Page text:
Brandon Califar, a fourth year UF Genetics Institute graduate student, is the winner of the 2020 Kenneth & Laura Berns Excellence in Genetics Award. Typically, the winner is announced at the annual Genetics Symposium, but this year it was announced virtually on December 21st, 2020.
This award, established through the generosity of former UFGI Director Dr. Kenneth I. Berns and his wife Laura Berns, recognizes a Genetics & Genomics Program graduate student for a significant contribution to the scientific community, such as a publication or other scholarly product in the preceding year.
Califar was nominated by his mentors Dr. Anna-Lisa Paul, the director of the ICBR, and Dr. Robert Ferl, assistant vice president for research in the Office of Research. His research focus is on understanding the limits of genetic adaptability of terrestrial life to the microgravity environments of space travel. His paper was published in Frontiers in Plant Science and focused on the spaceflight responses of root skewing mutants in Arabidopsis thaliana, a model organism popular for use in genetic studies.
Prior to studying at UF, Califar grew up in South Florida, eventually majoring in Biotechnology at Florida Gulf Coast University. He was inspired by a lifelong love of science fiction and his dream to become an astronaut.
“I still have a small toy rocket from when I was around 5 years old, and I remember standing outside my elementary school with everyone to watch the space shuttles go up.” Califar was unfortunately unable to begin the US Marine Corps pilot track due to a minor type of colorblindness, so he turned his focus towards academics involving space travel instead.
Califar’s studies at Florida Gulf Coast University and volunteering with the FGCU Food Forest led him to appreciate permaculture and sustainability practices. He became fascinated by the functionality of a stable, closed agricultural system and the ability to meet the precise environmental needs of crops while keeping energy conservation in mind.
In regards to his time at FGCU, Califar expressed gratitude for his undergraduate mentor Dr. Marilyn Cruz-Alvarez. “If it weren’t for her convincing me I could do it and that she could see me becoming a great professor and scientist one day, I might not have taken the path that I did.”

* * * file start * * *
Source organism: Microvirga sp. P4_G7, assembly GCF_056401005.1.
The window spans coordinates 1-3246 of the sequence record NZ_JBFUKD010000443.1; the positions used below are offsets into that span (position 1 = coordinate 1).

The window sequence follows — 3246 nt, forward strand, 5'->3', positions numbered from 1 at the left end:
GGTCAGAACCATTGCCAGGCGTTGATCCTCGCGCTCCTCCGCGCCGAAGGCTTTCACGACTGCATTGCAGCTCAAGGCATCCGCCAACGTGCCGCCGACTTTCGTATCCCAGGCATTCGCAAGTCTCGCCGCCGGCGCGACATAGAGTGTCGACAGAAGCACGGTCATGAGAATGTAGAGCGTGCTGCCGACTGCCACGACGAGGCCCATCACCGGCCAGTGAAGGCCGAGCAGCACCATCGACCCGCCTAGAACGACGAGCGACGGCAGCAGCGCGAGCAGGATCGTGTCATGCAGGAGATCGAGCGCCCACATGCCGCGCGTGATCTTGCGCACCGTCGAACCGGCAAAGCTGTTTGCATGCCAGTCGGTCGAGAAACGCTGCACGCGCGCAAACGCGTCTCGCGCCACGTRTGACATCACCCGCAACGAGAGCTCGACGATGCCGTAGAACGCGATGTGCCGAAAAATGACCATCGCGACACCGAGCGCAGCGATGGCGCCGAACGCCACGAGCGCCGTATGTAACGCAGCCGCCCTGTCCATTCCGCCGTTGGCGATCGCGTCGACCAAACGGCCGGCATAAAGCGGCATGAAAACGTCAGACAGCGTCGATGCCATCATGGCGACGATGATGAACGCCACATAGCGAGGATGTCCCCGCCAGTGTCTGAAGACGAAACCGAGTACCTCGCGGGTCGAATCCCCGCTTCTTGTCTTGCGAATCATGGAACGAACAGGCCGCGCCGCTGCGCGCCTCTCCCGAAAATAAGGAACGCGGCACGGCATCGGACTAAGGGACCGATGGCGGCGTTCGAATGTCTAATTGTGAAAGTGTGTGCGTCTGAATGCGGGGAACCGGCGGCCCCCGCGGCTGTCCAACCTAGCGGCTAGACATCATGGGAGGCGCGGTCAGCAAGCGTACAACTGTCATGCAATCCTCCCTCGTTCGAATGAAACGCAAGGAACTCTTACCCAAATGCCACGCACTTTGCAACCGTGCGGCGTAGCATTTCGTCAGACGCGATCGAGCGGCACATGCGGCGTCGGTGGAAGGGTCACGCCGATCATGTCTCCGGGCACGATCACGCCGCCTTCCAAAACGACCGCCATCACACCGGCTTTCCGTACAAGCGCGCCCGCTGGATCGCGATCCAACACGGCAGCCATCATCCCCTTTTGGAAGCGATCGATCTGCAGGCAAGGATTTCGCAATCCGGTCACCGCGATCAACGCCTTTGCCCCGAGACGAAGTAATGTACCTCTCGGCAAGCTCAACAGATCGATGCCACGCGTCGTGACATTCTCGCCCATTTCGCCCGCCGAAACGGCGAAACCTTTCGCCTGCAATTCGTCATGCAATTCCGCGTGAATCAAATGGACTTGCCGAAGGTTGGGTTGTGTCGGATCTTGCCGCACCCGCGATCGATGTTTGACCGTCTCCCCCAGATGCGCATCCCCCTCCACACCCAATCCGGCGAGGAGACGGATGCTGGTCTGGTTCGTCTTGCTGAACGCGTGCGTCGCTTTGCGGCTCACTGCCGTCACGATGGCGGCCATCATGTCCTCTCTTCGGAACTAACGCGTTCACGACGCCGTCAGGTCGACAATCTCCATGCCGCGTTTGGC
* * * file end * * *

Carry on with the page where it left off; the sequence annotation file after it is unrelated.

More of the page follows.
The UF Genetics Institute inspired Califar to join because “the program is relatively young, and at the time I liked the idea of being a small part of building something new.” When he learned about the UF Space Plants Lab, he knew it would be a great place for him to explore his academic interests in spaceflight and sustainability, and to one day help him make it to space.
Califar’s award winning publication focuses on how spaceflight presents unique environmental conditions that terrestrial life has not experienced in its evolutionary history. The distinct challenges faced by plants in an extreme, microgravity environment require their genetic resources to be utilized in unconventional ways.
Operating in an essentially closed system, plant growth in space requires a multidisciplinary approach to study and close attention to the system as a whole.
“Alteration of any individual part has an effect upon the output of the system,” Califar explained, referencing his primary research goals of sustainability in spaceflight systems and the addition of a biological buffer in a precisely engineered environment. His research focuses on the spaceflight responses of Arabidopsis thaliana root skewing and development in presence of spaceflight stresses. He hopes to connect this to long term, larger scale research involving biological acclimation to microgravity environments.
Califar explained that “permacultural practices are focused on creating self-sustaining food production environments via agricultural engineering. As such, the lessons from the most basic and natural farming methods on Earth can be applied to make the biologically hostile environment of spaceflight more tolerable.”
In the future, Califar ultimately hopes to “serve our astronauts by aiming to replace as many mechanical systems as possible with self-repairing and self-propagating biological systems that can fulfill the same function.”